by Nancy Howell
27 But Jesus spoke to them at once. “Don’t be afraid,” he said. “Take courage. I am here!”
28 Then Peter called to him, “Lord, if it’s really you, tell me to come to you, walking on the water.”
29 “Yes, come,” Jesus said.
So Peter went over the side of the boat and walked on the water toward Jesus. 30 But when he saw the strong wind and the waves, he was terrified and began to sink. “Save me, Lord!” he shouted.
31 Jesus immediately reached out and grabbed him. “You have so little faith,” Jesus said. “Why did you doubt me?”
Matthew 14: 27-31 (NLT)
Fighting heavy waves…far from land…in the middle of the night…praying for relief….
Dear sisters, does this describe parts of your grief journey as you navigate the waters of life?
How many of you have cried out, frightened that the stormy waters and the waves will capsize the boat you are in?
In my marriage, I wasn’t the captain of our ship. With a lot of patience and training, I became a pretty decent first mate, as my spouse and I sailed the sea of life. We had defined roles. I never steered, which was fine by me.
My husband, Mark, was the consummate captain. He kept a close watch on the weather, he took all safety precautions, and made sure that we sailed on calm waters most every day of our life together.
Under his leadership, I never even thought about steering…I was content to be Gilligan to his Skipper, Mr. Spock to his Captain Kirk, jelly to his peanut butter. It’s what worked for us, over the life of our marriage.
After losing him, I found myself lost, as well. I’d never steered a boat. Overnight, it was dumped into my lap–all of it.
God, I don’t know the first thing about navigating this boat. What am I supposed to do?
In the midst of my storm, the waves are choppy, the wind is blowing, and I am desperate. The wheel of the ship is spinning–no one’s in control. The captain has gone on to his heavenly reward.
The ship is now in my hands, the first mate, the left-handed girl from Western Kentucky, who hasn’t steered in 23 years. In the vessel with me are our two sons. They are certain I’ve got what it takes to lead them, even in the midst of the storm we’ve been pulled in to.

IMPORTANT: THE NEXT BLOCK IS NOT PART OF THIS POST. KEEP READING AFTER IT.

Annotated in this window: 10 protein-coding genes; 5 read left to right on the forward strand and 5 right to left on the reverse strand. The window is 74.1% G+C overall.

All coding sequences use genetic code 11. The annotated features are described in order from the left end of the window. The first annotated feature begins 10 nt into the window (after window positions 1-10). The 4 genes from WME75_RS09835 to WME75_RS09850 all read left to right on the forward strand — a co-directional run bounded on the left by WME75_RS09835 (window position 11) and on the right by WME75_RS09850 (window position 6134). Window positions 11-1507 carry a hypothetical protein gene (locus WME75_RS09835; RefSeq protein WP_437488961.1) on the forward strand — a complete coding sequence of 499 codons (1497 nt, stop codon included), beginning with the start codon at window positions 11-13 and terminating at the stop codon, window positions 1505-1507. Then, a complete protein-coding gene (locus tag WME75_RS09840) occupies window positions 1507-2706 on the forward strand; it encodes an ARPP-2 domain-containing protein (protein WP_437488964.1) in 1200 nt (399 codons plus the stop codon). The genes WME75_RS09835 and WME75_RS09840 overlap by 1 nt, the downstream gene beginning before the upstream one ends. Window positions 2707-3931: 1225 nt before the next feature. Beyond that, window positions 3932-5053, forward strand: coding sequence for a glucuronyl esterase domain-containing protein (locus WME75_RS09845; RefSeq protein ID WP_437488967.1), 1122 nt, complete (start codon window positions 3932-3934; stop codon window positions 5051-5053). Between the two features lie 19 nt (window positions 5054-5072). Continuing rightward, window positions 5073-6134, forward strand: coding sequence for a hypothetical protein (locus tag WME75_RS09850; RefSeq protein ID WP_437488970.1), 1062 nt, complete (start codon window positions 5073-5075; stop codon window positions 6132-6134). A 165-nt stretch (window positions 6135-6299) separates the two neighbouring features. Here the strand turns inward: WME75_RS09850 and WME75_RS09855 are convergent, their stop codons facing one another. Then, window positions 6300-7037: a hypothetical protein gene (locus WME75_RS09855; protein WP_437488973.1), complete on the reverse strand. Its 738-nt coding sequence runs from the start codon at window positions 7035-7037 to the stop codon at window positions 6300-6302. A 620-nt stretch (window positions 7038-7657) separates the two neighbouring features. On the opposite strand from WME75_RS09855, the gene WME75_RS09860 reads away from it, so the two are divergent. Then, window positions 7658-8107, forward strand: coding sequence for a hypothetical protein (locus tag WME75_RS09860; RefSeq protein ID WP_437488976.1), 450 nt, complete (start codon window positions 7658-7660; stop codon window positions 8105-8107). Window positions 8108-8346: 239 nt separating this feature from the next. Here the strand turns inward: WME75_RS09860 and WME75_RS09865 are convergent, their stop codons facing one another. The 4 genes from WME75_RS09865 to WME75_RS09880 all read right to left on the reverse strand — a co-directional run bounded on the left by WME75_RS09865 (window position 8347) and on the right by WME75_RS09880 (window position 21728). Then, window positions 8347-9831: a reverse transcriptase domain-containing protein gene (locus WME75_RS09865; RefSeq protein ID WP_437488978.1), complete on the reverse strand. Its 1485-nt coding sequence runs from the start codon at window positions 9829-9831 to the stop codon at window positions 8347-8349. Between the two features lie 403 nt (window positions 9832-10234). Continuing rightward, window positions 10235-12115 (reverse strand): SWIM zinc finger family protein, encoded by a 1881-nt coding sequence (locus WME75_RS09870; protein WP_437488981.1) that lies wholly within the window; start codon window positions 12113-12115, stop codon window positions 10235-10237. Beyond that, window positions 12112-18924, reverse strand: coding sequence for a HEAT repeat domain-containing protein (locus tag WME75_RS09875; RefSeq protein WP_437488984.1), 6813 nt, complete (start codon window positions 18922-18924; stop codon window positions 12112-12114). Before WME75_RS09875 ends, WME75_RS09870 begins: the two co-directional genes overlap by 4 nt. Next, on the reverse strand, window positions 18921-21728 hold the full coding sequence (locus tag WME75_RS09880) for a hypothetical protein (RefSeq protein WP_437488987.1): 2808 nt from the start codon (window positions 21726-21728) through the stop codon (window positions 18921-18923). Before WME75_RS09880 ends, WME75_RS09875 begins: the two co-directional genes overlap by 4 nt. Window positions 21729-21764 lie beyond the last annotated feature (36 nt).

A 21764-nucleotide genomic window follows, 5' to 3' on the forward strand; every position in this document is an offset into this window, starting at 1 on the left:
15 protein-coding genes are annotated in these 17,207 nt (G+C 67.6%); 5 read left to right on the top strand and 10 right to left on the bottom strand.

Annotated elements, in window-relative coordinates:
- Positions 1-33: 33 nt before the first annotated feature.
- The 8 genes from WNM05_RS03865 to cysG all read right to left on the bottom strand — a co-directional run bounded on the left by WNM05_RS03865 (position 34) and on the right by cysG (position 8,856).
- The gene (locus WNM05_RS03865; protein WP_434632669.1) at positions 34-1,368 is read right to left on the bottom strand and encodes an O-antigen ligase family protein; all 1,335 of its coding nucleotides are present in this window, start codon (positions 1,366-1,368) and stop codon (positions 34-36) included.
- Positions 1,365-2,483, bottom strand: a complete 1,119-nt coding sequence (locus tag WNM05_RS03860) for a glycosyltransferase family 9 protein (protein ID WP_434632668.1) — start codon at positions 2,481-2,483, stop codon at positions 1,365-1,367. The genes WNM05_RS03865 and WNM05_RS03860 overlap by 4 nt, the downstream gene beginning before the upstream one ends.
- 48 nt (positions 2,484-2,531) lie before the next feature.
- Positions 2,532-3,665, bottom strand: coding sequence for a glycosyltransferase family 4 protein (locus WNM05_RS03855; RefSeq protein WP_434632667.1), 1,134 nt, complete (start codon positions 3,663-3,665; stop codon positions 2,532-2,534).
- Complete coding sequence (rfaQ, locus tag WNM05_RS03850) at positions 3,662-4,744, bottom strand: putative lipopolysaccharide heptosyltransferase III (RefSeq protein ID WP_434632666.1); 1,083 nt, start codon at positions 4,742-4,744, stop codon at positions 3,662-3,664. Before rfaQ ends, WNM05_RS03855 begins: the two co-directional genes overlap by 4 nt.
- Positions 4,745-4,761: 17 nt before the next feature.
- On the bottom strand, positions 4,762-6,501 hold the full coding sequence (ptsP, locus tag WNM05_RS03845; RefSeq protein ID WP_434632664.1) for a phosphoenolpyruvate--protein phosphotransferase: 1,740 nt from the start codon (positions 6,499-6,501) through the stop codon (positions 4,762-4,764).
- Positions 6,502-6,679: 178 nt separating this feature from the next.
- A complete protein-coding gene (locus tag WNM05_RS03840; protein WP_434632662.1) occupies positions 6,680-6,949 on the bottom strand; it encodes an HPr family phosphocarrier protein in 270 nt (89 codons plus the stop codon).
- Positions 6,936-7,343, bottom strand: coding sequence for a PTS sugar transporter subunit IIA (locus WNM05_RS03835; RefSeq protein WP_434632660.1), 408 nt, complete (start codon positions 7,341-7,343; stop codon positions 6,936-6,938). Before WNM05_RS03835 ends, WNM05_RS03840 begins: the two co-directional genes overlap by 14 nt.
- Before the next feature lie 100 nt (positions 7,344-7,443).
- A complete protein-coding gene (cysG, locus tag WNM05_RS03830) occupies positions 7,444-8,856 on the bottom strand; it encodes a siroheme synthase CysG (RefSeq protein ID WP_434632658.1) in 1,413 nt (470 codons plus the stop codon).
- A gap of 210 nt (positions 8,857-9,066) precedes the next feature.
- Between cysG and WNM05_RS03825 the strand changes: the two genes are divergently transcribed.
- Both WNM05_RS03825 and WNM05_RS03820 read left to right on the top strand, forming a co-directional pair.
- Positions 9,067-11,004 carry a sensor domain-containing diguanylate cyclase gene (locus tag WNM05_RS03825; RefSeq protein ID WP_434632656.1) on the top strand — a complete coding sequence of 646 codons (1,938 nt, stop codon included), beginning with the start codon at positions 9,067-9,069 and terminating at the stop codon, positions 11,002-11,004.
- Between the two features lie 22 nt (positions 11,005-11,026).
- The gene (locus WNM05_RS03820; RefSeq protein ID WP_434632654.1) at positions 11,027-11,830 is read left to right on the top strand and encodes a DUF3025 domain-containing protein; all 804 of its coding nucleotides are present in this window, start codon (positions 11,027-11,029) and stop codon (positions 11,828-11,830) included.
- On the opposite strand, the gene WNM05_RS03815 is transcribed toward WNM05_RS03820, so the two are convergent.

I cry out desperately, the sobs heaving in my chest, so loud that I can be heard over the high winds and crashing waves–I cry to my Father for help.
I see Jesus. He’s walking on top of the storm, the waves, the wake, the churning mess of life that’s tossing my boat around. And with each step He takes, the waters lie calmly beneath.
He beckons me to come out of the vessel. This, dear sisters, is the ultimate stretch for me. I don’t think “outside of the boat.” I have a well-defined comfort zone, most happy while I am within its parameters, where I feel safe and secure.
He’s asking me to step out in faith. On the water. Without a life jacket. And walk towards Him.
Do I have the faith of Peter? Not by a long shot.
But I am comforted by Peter’s very human response in the above passage. He steps out, and is doing great, as long as he keeps his eyes focused on Jesus. The waves, the wind, and the foaming sea begin to distract him–he takes his eyes off of his Savior–it is in that moment he begins to sink and drown. He cries out.
Jesus grabs him by the arm, saving him. And He asks, ” You have so little faith! Why did you doubt me?”
I’ve been steering our little boat for almost two years now. We’ve had our share of storms, of downbursts and clouds.
But we’ve also had days of smooth sailing, with me at the wheel.
Again, the storm starts back up. I cry out for help.
Jesus is once again asking me to come away from the wheel, step out of my comfort zone, and trust Him. He wants me to climb over the side of this boat I finally have a handle on, and step out onto the deep treacherous water.
He’s pretty persistent when He needs to be—and pretty hard to ignore.
So I step out. Out in faith. Out of my comfort zone. For His glory and His glory alone. He tells me that together we will do wondrous things for His kingdom.
I just hope I am up for the challenge.
Today I come to you, asking that you calm the seas of all my sisters who find their boats in the midst of a storm they cannot handle. Many, like myself, never dreamed they would be in charge, by steering it, keeping it up to code, performing maintenance, ensuring it has enough fuel, making sure it is sea hardy.
Give them the confidence and the strength and the know-how to steer their ship of life through whatever weather conditions that might be encountered.
Whenever You come to them, walking on water, beckoning them to step out in faith, give them the strength to take that first step, to swing their legs over the side, and step onto the water, whether it is choppy, cold, or calm and crystal-clear.
You and you alone have the power to calm the seas surrounding each of us. Help us step outside our comfort zones for your glory.